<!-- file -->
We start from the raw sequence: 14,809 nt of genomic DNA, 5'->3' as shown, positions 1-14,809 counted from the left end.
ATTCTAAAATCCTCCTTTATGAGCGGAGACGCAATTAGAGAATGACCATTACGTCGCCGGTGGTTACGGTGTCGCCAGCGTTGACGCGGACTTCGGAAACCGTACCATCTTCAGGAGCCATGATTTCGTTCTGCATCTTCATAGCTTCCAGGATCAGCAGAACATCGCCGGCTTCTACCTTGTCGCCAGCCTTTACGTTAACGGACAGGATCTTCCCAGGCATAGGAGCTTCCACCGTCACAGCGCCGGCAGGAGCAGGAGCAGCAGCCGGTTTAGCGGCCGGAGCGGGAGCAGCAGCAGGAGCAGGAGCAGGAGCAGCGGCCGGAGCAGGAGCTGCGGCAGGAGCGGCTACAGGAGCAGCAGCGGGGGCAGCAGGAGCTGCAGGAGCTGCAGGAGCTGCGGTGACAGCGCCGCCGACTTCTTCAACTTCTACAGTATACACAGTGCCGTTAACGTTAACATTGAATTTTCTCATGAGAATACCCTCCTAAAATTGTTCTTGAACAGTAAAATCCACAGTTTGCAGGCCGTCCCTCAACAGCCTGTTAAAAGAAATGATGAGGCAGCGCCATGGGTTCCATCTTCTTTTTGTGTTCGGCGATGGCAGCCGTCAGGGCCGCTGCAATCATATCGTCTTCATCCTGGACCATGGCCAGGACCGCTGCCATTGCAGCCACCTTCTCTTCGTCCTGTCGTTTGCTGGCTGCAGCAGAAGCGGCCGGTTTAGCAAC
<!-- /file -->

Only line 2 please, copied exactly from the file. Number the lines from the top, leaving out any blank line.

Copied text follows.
ATTCTAAAATCCTCCTTTATGAGCGGAGACGCAATTAGAGAATGACCATTACGTCGCCGGTGGTTACGGTGTCGCCAGCGTTGACGCGGACTTCGGAAACCGTACCATCTTCAGGAGCCATGATTTCGTTCTGCATCTTCATAGCTTCCAGGATCAGCAGAACATCGCCGGCTTCTACCTTGTCGCCAGCCTTTACGTTAACGGACAGGATCTTCCCAGGCATAGGAGCTTCCACCGTCACAGCGCCGGCAGGAGCAGGAGCAGCAGCCGGTTTAGCGGCCGGAGCGGGAGCAGCAGCAGGAGCAGGAGCAGGAGCAGCGGCCGGAGCAGGAGCTGCGGCAGGAGCGGCTACAGGAGCAGCAGCGGGGGCAGCAGGAGCTGCAGGAGCTGCAGGAGCTGCGGTGACAGCGCCGCCGACTTCTTCAACTTCTACAGTATACACAGTGCCGTTAACGTTAACATTGAATTTTCTCATGAGAATACCCTCCTAAAATTGTTCTTGAACAGTAAAATCCACAGTTTGCAGGCCGTCCCTCAACAGCCTGTTAAAAGAAATGATGAGGCAGCGCCATGGGTTCCATCTTCTTTTTGTGTTCGGCGATGGCAGCCGTCAGGGCCGCTGCAATCATATCGTCTTCATCCTGGACCATGGCCAGGACCGCTGCCATTGCAGCCACCTTCTCTTCGTCCTGTCGTTTGCTGGCTGCAGCAGAAGCGGCCGGTTTAGCAAC